Editor's note: This story is part of a series of profiles of notable spring 2020 graduates.
Genevieve McKenzie remembers the spring of her freshman year, when she questioned whether she made the right decision to major in criminology and criminal justice.
But even more vivid in her memory is the day those doubts disappeared. It was the day she sat face-to-face in an Arizona prison with an incarcerated man dressed in an orange jumpsuit.
Both were members of a class that combines ASU students with an equal number of incarcerated men through the Inside-Out Prison Exchange Program.
“I don’t remember the details of our conversation, but I do remember that being the moment when everything clicked for me,” McKenzie said. “All of a sudden, the people that I had been reading about in textbooks (each) had a face, a name, and I could see the real impact that what I was studying could have. Khan may not know it, but he is one of the biggest reasons that I am here today.”
In fact, the spring 2020 outstanding graduate of the School of Criminology and Criminal Justice said her favorite place to think about life is a barren stretch of highway between Phoenix and the Arizona State Prison Complex – Florence.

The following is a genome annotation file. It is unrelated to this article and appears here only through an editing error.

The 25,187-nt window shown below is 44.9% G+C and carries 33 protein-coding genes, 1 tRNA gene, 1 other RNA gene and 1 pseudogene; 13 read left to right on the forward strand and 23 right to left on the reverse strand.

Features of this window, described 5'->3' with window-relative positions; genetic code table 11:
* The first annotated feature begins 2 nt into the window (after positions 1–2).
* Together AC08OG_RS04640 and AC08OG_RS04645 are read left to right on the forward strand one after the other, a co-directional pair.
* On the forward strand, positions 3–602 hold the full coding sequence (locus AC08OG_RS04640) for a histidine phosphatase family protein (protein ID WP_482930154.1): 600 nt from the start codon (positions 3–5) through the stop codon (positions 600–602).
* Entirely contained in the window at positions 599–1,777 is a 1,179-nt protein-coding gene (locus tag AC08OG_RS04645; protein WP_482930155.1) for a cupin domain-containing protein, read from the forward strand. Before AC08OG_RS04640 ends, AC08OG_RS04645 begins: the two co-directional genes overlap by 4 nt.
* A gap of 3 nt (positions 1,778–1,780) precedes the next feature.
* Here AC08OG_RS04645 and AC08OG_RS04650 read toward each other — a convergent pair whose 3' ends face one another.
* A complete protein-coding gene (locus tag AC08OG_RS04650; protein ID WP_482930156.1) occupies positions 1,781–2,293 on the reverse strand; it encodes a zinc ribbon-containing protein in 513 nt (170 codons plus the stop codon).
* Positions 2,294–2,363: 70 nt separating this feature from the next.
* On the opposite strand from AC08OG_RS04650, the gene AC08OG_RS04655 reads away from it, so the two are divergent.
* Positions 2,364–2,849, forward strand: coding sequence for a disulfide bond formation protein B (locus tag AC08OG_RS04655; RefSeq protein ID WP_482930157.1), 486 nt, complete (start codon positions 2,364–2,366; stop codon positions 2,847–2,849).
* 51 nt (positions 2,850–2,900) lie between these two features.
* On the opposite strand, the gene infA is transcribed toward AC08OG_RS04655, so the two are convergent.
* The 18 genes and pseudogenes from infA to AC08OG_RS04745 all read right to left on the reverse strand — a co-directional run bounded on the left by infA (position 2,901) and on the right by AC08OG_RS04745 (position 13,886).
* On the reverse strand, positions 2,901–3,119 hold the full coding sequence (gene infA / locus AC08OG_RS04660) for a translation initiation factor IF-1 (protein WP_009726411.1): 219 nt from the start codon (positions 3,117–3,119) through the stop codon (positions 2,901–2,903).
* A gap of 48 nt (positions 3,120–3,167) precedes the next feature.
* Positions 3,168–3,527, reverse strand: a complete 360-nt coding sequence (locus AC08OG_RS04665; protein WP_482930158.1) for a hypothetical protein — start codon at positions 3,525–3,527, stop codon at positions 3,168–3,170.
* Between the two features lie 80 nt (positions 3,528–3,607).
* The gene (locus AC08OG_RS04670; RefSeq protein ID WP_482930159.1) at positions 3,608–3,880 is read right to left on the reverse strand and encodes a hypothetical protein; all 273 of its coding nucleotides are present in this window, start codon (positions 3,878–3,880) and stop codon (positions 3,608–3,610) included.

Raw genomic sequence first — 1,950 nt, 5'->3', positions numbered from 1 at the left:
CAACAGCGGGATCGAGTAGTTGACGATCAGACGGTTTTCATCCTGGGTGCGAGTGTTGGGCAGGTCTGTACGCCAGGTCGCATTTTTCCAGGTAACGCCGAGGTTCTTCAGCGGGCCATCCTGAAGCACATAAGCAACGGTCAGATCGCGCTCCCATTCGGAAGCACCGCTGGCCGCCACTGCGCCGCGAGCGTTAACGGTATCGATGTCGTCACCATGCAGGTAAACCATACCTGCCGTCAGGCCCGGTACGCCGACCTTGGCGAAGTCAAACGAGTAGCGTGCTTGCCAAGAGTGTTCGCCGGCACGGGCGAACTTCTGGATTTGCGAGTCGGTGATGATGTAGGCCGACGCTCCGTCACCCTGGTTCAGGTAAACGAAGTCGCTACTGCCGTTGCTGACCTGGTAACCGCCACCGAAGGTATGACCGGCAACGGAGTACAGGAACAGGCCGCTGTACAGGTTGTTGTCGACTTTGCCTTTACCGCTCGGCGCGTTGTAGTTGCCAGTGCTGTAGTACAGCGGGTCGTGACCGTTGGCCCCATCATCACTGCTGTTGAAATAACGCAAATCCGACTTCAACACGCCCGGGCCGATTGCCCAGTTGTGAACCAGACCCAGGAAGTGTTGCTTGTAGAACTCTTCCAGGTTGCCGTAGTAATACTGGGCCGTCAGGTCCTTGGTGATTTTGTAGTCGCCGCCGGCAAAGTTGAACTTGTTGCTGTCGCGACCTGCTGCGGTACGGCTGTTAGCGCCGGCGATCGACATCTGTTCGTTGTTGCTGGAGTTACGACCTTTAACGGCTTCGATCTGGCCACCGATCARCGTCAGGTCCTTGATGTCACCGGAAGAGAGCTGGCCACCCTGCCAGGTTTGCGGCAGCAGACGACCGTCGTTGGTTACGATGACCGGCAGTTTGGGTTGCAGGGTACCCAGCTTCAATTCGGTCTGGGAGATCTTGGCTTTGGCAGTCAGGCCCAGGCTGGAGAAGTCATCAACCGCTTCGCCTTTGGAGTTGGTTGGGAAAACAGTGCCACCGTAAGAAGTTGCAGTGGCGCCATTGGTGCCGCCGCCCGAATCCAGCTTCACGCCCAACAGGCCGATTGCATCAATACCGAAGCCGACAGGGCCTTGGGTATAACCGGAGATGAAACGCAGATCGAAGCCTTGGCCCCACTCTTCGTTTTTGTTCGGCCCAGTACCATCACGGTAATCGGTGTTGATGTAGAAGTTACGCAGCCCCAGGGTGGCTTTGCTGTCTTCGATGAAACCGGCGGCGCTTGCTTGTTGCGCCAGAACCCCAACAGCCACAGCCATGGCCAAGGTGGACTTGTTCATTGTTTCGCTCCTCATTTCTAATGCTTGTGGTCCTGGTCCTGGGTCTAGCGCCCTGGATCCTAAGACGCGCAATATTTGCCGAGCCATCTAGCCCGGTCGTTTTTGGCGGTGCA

“Over the past four years, I’ve spent a considerable amount of time driving to and from the prison in Florence for class, research, work and volunteer work. I had some of the best conversations with colleagues or classmates in the car after a long day at the prison,” said the Snohomish, Washington, resident. “It took me a while to adjust to the desert landscape after moving from somewhere that it rains 85% of the time, but I grew to love the dramatic sunsets behind cacti as I drove along that highway, lost in deep thoughts.”
Question: What’s something you learned while at ASU — in the classroom or otherwise — that surprised you, that changed your perspective?